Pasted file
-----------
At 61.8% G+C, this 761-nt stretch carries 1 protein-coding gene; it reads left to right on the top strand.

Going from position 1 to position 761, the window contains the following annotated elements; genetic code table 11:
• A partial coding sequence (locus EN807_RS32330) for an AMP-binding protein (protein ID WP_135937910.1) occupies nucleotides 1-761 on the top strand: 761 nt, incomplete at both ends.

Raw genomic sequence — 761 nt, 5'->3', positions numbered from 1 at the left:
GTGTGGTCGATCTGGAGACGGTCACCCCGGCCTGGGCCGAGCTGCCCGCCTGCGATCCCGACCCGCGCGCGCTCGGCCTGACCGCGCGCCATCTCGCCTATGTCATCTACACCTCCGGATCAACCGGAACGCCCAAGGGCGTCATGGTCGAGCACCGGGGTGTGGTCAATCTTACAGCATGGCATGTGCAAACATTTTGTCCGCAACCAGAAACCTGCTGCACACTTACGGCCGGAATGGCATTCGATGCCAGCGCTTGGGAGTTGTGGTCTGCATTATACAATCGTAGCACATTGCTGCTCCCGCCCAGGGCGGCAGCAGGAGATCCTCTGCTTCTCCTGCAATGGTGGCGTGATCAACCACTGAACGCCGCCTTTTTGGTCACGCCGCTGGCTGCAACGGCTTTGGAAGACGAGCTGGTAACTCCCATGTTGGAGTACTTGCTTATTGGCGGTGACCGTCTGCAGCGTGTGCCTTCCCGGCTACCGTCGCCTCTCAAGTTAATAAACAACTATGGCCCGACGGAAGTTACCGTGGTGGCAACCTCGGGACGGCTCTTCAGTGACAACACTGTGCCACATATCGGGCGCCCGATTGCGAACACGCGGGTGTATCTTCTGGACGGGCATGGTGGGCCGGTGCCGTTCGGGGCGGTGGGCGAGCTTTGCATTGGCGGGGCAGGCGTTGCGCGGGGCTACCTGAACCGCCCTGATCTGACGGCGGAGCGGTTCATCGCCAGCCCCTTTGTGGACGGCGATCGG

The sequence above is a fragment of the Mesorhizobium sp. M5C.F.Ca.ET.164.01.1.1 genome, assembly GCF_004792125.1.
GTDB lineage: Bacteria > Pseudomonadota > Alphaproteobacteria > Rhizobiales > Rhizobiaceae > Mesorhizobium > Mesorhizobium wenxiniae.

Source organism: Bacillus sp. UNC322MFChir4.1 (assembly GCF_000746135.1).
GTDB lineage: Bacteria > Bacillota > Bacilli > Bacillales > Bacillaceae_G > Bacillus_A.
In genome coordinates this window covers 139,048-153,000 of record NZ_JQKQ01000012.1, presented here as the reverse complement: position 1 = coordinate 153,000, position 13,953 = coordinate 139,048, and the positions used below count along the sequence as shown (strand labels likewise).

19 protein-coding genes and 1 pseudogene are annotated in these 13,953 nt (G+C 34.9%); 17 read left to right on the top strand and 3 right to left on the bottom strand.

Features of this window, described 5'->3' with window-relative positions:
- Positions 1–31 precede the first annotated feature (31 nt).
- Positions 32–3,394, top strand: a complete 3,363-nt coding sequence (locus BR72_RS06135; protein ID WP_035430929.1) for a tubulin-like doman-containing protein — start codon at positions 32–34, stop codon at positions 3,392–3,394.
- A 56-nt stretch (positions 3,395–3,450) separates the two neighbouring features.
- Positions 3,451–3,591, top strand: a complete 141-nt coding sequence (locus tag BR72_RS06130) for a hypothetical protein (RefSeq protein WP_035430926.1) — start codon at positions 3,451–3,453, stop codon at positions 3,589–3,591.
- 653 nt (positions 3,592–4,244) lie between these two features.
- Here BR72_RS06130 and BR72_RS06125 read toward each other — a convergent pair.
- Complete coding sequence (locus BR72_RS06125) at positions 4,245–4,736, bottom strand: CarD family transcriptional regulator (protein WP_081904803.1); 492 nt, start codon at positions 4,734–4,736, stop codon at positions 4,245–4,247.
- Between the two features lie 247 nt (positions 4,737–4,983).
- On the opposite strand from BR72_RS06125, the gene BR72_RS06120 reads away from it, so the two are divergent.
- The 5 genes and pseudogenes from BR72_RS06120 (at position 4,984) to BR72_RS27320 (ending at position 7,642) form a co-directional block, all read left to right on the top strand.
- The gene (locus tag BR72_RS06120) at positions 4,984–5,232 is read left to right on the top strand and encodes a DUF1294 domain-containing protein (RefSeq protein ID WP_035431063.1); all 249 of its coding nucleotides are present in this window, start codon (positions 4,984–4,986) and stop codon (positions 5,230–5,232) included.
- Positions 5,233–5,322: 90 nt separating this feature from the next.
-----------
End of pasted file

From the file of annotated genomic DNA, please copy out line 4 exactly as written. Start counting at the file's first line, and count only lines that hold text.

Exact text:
Raw genomic sequence — 761 nt, 5'->3', positions numbered from 1 at the left: